All this aside, humans still love dolphins, risk their lives to save whales, wildlife carers have sleepless nights, years on end helping orphaned wild life to survive. One needs to be 3 dimensional in understanding the real complex and contradictory interrelationships of humans and other animals in the 21st century.

Each human century adds a new sentient being to having rights.

One doesn't have to read too far back into human history to be shocked that women, children, and non-whites had no rights.
In this Century, Wildlife Jurisprudence is overdue.

Our grandchildren will then be shocked that we abused wildlife.

Tigerquoll
Suggan Buggan
Snowy River Region
Victoria 3885
Australia

While tiger quoll and others wish to claim animal rights and various takes on how we should exist--is any-one interested that the wise burghers-had the choice of either accepting the eye-witness report of the West Australian professor and his wife--whom both saw the dingo departing from the Chamberlain tent--or the Northern Territory Government and Legislative authorities--who decided they did not want their new tourism centre and at that time burgeoning new industry--to contain 'wild animals'. For this US backed venture--we incarcerated an innocent person--and then as all fall-guy scenarios go--we rather than the responsible parties--then paid the compensation. These ignorant and totally unfit representatives still maintain their memoirs are worth reading.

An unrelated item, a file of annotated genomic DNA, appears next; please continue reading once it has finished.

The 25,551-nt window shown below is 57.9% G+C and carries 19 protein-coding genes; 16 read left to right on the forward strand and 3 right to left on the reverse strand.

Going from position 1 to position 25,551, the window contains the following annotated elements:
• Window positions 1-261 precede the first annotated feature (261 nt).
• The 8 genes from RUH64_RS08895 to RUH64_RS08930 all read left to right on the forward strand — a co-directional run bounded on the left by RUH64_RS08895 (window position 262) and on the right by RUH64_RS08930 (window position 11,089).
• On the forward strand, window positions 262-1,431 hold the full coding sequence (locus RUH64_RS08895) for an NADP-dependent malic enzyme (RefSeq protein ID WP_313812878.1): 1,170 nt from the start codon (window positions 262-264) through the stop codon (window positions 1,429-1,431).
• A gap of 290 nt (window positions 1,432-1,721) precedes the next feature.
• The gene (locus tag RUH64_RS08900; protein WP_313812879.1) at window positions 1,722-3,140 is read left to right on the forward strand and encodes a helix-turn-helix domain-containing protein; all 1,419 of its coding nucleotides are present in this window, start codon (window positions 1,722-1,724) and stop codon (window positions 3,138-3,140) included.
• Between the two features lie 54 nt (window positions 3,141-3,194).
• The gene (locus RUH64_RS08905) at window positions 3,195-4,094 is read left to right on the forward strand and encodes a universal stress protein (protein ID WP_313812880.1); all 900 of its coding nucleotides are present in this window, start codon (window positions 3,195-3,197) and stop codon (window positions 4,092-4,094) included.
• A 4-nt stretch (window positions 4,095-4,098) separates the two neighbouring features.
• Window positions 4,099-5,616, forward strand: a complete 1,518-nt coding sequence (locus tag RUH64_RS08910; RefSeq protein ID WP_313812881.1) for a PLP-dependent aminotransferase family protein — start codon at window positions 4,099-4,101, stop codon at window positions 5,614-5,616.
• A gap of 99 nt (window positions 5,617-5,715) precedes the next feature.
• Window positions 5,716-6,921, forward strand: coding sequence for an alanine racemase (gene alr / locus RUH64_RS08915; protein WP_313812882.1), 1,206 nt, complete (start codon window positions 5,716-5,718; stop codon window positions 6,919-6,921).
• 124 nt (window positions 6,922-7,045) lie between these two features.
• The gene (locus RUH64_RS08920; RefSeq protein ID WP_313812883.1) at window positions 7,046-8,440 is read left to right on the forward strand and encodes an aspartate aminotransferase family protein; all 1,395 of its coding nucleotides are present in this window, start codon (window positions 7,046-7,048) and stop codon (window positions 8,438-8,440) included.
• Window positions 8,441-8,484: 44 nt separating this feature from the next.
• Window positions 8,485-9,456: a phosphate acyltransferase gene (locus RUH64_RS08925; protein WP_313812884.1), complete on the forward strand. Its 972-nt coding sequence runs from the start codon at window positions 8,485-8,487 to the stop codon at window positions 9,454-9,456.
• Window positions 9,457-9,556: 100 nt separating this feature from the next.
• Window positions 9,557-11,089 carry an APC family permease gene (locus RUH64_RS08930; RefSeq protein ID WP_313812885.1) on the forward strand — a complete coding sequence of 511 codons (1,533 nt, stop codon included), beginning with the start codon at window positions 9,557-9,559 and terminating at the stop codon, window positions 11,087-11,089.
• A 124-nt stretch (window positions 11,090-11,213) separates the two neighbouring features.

dingoes have been here thousands of years, not to mention being an important part of our natural ecosystem, white man has only been here a couple of hundred years.. who has more right to be here? anyone with half a brain knows not to leave children unattended where there's wild animals...& yet people have the arrogance to forget we are not apex predators.

Suspend Fraser Island's World Heritage listing until the tourists are completely prohibited.
World Heritage Listing was all a cynical tourism rating anyway.

Fraser Island needs to become a wildlife sanctuary protected from human exploitation and from baby baiting of dingos.

Tigerquoll
Suggan Buggan
Snowy River Region
Victoria 3885
Australia

I love it when supposedly educated people put a low price on human life (baby baiting dingos). I am an animal lover but God gave dominion